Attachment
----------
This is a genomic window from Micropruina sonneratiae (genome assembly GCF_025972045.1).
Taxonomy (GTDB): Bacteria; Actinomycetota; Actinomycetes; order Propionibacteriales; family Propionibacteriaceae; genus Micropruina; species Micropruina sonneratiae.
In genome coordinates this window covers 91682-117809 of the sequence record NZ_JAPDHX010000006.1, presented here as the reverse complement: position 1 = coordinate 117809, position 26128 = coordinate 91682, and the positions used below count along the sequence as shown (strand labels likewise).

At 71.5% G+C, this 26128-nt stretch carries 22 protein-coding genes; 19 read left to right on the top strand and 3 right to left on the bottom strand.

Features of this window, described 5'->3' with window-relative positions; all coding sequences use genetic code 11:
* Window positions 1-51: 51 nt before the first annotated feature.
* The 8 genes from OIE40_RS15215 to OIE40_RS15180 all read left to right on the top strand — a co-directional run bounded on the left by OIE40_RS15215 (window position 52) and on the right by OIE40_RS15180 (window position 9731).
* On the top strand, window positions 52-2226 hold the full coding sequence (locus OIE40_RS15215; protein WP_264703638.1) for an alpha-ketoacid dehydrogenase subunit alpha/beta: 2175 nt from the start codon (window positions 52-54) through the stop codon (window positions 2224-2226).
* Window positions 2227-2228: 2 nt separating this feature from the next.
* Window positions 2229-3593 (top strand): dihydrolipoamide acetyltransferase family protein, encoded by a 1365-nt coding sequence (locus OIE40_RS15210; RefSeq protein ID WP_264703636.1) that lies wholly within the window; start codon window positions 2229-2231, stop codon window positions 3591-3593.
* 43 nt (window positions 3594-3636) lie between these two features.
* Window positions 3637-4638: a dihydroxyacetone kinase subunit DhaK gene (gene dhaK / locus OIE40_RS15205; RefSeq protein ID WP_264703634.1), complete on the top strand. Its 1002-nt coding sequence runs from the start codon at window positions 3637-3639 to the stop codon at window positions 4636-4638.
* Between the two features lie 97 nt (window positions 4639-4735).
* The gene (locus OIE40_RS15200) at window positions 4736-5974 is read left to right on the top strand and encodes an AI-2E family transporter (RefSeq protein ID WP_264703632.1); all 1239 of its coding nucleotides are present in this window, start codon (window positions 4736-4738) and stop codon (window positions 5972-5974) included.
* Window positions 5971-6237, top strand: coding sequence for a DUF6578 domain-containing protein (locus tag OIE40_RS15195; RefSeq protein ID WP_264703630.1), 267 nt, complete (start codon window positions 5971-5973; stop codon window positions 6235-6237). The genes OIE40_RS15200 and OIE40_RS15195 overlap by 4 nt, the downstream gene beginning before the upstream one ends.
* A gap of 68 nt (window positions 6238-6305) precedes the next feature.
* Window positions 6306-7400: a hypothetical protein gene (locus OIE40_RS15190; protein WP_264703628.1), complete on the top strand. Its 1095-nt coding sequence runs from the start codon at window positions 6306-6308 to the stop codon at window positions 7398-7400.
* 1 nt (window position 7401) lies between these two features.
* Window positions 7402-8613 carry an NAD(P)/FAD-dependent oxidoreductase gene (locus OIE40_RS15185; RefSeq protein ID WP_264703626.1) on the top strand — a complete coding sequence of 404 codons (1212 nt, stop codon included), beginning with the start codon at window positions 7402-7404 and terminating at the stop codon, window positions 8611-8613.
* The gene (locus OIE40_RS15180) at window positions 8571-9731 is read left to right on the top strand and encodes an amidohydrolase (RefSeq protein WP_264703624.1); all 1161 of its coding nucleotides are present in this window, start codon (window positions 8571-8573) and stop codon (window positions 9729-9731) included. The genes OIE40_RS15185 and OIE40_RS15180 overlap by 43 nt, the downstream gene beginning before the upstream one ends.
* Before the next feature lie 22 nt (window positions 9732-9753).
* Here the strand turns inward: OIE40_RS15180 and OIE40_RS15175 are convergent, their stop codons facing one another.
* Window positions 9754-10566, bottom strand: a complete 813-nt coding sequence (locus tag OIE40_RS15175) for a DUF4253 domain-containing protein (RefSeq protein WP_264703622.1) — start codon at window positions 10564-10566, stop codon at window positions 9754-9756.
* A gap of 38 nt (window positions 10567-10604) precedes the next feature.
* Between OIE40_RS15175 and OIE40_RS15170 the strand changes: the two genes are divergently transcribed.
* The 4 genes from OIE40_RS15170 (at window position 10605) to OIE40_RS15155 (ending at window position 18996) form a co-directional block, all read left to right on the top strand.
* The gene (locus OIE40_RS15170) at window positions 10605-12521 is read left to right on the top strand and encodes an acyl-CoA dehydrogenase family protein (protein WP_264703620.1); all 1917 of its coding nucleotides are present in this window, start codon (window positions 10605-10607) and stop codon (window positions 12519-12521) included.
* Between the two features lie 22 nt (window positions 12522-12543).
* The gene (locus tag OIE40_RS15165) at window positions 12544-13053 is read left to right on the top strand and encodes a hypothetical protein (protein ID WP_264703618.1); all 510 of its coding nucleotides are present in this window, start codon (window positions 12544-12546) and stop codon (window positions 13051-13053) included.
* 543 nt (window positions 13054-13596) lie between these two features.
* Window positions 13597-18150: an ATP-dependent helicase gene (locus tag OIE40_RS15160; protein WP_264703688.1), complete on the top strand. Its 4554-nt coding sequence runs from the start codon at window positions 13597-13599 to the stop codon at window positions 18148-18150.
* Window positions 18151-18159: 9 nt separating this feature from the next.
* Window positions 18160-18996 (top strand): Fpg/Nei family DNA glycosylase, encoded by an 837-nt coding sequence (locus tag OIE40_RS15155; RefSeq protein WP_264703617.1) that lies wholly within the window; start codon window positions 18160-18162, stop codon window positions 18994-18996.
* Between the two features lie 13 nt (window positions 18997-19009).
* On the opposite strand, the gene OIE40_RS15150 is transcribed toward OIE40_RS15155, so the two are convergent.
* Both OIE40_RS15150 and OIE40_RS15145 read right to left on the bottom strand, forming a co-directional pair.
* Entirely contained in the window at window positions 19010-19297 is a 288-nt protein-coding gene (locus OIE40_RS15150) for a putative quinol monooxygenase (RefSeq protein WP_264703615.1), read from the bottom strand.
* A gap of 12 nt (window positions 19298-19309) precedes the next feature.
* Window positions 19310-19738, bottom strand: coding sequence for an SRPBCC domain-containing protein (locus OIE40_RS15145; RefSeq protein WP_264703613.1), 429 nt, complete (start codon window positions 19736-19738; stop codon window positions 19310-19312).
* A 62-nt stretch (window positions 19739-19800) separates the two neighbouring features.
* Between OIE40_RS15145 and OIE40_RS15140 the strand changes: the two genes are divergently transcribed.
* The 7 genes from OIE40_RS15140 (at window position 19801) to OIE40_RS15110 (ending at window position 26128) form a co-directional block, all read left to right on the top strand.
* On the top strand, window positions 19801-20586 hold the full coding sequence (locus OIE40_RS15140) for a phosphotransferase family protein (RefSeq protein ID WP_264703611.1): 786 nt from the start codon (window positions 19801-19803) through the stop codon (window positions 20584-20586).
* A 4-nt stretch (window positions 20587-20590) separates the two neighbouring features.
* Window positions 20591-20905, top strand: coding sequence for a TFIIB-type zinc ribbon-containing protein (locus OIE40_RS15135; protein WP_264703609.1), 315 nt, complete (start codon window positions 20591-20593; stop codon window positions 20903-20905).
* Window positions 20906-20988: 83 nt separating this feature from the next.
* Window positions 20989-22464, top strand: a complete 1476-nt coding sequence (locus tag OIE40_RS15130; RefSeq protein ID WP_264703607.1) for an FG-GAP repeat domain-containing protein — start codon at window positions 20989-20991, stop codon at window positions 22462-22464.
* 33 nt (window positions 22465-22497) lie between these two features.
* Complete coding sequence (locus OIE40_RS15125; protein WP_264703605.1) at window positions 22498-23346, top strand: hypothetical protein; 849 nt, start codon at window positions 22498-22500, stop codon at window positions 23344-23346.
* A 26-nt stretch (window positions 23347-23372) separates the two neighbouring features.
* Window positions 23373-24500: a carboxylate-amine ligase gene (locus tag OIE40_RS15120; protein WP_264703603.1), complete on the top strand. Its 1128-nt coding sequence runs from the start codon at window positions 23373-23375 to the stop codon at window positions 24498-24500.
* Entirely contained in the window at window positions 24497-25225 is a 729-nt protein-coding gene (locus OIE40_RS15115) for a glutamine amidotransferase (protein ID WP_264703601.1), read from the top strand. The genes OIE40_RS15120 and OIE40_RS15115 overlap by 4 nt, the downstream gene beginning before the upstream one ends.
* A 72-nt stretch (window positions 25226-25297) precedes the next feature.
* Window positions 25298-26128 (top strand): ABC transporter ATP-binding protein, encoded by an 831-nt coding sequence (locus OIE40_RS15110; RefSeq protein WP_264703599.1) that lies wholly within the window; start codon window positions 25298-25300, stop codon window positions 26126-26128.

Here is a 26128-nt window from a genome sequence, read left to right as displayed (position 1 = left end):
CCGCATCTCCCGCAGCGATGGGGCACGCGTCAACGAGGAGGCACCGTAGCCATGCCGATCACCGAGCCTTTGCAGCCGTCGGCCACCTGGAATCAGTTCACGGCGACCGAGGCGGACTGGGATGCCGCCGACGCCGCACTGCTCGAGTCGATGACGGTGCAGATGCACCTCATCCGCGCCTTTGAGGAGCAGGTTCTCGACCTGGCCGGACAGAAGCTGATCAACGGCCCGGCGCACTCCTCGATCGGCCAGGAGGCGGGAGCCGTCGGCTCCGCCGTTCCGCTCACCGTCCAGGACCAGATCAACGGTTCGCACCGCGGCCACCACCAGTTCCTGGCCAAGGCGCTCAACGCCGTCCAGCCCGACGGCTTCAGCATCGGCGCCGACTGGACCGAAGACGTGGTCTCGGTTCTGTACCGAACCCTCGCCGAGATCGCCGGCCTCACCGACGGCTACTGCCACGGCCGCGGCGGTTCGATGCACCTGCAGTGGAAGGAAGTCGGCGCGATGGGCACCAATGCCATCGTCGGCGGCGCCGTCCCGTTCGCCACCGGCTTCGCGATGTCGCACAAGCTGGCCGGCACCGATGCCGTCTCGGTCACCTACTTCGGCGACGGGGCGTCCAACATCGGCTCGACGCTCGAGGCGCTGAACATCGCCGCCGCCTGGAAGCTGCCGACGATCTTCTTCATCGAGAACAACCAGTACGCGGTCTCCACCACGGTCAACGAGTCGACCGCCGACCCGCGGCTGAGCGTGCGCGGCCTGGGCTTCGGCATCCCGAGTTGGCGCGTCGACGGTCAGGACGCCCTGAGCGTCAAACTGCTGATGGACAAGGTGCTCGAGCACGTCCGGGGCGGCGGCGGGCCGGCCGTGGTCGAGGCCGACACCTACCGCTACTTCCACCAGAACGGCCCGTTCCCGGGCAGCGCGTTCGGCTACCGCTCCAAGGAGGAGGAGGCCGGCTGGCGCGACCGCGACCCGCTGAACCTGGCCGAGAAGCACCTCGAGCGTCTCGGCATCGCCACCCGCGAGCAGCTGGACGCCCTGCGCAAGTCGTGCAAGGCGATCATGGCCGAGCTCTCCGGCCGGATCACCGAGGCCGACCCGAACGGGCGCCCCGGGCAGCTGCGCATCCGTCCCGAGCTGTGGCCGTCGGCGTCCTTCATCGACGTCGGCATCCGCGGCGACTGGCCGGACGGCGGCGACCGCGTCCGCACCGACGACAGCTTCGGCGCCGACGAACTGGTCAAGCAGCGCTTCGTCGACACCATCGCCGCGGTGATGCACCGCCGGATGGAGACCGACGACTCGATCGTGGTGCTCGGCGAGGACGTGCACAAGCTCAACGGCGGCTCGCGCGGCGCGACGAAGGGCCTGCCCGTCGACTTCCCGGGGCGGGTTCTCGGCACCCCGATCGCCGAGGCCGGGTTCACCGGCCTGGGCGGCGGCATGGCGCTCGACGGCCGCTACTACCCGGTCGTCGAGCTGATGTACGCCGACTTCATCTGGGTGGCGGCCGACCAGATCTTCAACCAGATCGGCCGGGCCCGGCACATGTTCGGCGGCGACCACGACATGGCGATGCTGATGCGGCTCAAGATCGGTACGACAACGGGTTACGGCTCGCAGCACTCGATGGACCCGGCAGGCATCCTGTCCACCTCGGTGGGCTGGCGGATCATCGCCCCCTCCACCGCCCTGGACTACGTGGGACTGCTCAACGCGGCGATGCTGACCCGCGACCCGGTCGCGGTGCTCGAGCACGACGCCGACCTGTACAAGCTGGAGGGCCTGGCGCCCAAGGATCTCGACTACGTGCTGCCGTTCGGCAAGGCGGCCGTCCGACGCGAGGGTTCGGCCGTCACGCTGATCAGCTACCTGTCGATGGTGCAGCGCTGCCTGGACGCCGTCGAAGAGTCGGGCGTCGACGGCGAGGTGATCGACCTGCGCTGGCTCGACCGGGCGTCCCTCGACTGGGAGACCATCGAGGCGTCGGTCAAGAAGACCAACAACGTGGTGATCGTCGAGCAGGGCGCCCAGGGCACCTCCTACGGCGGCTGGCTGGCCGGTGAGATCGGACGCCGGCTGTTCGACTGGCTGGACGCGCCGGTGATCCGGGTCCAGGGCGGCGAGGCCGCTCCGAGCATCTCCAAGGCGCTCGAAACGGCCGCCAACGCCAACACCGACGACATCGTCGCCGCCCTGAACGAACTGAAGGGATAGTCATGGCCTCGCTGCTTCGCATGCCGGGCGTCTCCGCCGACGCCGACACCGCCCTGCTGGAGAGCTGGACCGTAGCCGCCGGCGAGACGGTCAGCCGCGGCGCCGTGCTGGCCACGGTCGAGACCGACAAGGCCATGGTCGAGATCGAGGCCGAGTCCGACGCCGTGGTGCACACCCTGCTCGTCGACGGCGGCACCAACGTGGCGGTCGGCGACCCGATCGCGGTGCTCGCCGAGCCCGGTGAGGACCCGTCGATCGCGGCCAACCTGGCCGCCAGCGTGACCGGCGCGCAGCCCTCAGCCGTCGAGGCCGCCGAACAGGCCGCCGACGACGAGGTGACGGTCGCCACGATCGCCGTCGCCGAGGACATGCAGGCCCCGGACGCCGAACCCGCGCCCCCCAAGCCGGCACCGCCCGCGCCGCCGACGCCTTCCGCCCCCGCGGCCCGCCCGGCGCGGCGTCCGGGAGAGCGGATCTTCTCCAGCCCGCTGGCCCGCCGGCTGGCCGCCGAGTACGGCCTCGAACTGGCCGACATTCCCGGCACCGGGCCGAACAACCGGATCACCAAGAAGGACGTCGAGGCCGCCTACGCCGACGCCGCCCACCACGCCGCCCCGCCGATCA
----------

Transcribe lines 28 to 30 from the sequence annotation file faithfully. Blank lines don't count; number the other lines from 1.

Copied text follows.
* Between the two features lie 22 nt (window positions 12522-12543).
* The gene (locus tag OIE40_RS15165) at window positions 12544-13053 is read left to right on the top strand and encodes a hypothetical protein (protein ID WP_264703618.1); all 510 of its coding nucleotides are present in this window, start codon (window positions 12544-12546) and stop codon (window positions 13051-13053) included.
* 543 nt (window positions 13054-13596) lie between these two features.